“No act of kindness, no matter how small, is ever wasted.”
-Aesop, The Lion and the Mouse
It has been almost one month in which Rheumatoid Arthritis Guy has been able to leave the house without a cane or crutches.
Although things are much better than they were during May and June, there are still small occasional reminders of my rheumatoid arthritis. Every now and then my knuckles and right wrist get a burning sensation, and if I walk for more than an hour or so (which I did indeed do this weekend!) my knees start tingling.
As I returned to going around in public without a walking aid, I realize that there is something else that I am missing – the kindness of strangers.
When I entered my most flare, I was of a frame of mind that said that I should not have to rely upon the help of strangers when I was in public. (Asking for help at home was hard enough, the last thing I was going to do was ask for help from strangers.) If someone offered to hold open the door for me, or give me a hand when it was obvious that I was struggling, I often interpreted this not as a gentle act of kindness, but as a indication of my weakness.
I have since changed.
During these past few months, I slowly began to realize the little things that people around me did, in a genuine attempt to help me. Taxi drivers sped up and turned around in order to meet me at my doorstep, cashiers waited patiently as it took me a while to lean my crutches against the counter and fumble through my backpack, strangers in the store help open the door for me.
I could have reacted against each one of these actions, on the belief that I should and could do everything for myself. But I began to realize that a lot of people wanted to find a way to help, and the truth of the matter was that during my most painful moments these forms of help did serve in allowing me to exert slightly less energy and movement.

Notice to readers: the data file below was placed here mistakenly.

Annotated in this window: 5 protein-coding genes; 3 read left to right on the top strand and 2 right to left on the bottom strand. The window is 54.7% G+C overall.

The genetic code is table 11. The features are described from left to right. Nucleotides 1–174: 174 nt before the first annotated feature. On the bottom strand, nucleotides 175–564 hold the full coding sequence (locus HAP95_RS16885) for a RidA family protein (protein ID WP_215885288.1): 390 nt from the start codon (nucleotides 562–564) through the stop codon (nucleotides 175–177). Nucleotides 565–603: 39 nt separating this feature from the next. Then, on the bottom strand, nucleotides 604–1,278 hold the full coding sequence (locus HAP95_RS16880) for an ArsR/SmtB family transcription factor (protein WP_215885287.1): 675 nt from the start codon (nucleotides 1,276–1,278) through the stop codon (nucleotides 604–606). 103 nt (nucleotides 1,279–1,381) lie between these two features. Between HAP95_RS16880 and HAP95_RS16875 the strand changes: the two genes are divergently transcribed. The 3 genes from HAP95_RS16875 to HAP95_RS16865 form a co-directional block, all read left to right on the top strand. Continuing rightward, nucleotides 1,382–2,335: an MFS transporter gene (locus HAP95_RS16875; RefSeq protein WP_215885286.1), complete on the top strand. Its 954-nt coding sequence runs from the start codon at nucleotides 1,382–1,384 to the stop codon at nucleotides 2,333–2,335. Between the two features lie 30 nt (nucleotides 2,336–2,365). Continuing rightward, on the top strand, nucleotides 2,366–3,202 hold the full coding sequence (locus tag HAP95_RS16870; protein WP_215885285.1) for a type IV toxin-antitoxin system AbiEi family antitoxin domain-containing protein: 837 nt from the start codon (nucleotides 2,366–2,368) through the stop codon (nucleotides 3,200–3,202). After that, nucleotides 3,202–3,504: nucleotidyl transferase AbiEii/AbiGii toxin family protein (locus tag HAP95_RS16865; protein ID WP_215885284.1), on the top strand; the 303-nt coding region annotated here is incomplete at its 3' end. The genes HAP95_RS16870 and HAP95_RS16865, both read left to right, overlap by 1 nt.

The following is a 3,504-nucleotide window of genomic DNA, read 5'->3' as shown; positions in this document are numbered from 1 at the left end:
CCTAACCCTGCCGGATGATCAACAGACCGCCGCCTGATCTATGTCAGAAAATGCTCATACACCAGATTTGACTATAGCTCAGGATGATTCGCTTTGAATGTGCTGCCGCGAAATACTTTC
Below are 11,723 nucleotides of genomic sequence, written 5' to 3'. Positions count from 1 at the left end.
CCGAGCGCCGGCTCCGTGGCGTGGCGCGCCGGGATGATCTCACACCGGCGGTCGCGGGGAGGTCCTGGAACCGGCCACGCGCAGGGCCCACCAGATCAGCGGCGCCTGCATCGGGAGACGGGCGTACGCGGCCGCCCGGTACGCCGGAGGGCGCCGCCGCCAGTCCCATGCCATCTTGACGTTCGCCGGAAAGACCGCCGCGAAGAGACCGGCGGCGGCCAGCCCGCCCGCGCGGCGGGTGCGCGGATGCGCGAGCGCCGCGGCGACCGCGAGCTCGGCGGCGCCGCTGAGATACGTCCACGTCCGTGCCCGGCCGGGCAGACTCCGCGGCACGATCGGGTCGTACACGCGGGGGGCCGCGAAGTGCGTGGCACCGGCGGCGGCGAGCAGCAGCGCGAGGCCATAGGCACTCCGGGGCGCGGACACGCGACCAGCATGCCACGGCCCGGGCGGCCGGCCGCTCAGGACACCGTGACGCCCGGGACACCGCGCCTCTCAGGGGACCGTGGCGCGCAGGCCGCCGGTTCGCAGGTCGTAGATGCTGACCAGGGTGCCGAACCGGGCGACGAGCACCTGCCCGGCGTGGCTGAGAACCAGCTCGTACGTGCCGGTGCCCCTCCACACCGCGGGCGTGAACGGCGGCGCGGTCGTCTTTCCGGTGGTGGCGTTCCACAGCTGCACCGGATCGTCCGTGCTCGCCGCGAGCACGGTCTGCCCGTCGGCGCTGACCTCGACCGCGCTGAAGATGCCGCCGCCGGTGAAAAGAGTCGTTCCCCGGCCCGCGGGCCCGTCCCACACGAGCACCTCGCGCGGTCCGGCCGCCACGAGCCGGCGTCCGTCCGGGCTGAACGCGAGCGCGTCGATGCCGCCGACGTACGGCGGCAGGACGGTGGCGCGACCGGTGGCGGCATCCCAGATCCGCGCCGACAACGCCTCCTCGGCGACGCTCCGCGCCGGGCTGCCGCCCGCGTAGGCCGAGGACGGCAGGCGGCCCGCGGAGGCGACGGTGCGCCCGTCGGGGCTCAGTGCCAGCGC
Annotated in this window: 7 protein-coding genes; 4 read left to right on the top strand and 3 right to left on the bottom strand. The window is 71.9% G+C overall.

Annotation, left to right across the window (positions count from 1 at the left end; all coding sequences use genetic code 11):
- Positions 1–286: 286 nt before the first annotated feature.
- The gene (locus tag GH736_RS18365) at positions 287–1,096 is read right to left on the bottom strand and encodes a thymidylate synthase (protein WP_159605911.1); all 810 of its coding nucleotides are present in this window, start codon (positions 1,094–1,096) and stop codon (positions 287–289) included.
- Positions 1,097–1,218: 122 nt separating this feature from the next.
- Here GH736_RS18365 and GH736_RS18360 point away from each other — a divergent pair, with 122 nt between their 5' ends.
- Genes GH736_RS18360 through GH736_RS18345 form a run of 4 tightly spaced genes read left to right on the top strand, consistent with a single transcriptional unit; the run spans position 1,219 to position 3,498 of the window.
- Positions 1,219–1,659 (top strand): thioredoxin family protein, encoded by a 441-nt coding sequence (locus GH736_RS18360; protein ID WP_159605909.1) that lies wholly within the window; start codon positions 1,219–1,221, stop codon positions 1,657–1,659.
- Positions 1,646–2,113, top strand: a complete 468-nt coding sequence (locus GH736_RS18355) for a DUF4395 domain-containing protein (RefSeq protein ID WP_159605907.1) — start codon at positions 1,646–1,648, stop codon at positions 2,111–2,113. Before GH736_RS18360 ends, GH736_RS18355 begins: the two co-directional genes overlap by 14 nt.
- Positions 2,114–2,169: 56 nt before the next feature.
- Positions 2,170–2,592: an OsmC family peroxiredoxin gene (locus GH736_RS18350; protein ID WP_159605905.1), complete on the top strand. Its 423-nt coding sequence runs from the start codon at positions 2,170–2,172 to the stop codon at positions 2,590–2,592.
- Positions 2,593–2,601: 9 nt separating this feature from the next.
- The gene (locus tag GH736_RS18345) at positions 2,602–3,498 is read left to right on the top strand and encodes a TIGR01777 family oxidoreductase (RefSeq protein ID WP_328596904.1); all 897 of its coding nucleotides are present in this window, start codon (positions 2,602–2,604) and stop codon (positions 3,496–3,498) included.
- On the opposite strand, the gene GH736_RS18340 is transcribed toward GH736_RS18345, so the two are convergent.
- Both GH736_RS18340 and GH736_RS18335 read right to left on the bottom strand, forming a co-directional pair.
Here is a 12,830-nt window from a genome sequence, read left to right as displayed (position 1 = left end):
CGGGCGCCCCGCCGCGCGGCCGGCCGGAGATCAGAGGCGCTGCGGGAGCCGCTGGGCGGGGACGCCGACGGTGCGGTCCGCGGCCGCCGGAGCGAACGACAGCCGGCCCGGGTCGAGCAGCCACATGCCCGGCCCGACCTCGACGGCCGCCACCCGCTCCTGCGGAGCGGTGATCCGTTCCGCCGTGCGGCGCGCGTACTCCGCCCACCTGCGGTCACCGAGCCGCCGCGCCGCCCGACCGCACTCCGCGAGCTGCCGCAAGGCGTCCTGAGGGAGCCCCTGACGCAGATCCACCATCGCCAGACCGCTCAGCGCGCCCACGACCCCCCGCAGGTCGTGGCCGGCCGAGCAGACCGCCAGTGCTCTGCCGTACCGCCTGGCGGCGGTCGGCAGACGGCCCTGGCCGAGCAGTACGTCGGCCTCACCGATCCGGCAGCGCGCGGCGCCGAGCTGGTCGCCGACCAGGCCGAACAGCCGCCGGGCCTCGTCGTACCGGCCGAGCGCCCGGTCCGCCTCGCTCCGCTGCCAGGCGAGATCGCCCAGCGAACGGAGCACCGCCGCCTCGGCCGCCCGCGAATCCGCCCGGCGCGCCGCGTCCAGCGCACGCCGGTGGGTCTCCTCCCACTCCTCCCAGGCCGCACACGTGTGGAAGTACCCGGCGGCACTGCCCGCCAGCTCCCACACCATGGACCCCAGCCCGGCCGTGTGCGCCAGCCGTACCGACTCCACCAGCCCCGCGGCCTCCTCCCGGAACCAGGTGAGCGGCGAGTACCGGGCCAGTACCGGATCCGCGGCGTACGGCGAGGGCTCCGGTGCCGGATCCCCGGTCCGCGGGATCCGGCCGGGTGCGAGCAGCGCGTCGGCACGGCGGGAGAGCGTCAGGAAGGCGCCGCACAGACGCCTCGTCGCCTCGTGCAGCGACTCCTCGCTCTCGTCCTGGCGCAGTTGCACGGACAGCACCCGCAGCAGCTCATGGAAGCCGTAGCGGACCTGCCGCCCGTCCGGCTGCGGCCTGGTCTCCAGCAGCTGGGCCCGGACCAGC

And in an odd sort of way, accepting these random acts of kindness from strangers went a long ways in realizing that is was okay to ask for help around the house. I was not relying on this help (we all strive to maintain our independence, I think), but I was definitely using this help on occasion to my benefit.
I still clearly remember some of my most painful periods which took place only a little more than a month ago. Instead of struggling to get dressed alone (my shoulders were killing me), I asked for help. As I look back, I realize that not pushing myself too hard at the moment played a major role in not worsening my pain, which ultimately allowed me to “heal” much faster.
Those stangers will never know how much their kind actions helped me, how their smiles lifted my spirits when I was struggling to move and deep down inside I was crying.
In addition to the family, friends and loved ones who are by my side day in and day out, these strangers who make their cameo appearances of support deserve their fair recognition as well.
To all the strangers out there who have offered me a helping hand in the past and who will offer me a helping hand in the future, thank you!
Stay tuned…for the next adventure of Rheumatoid Arthritis Guy!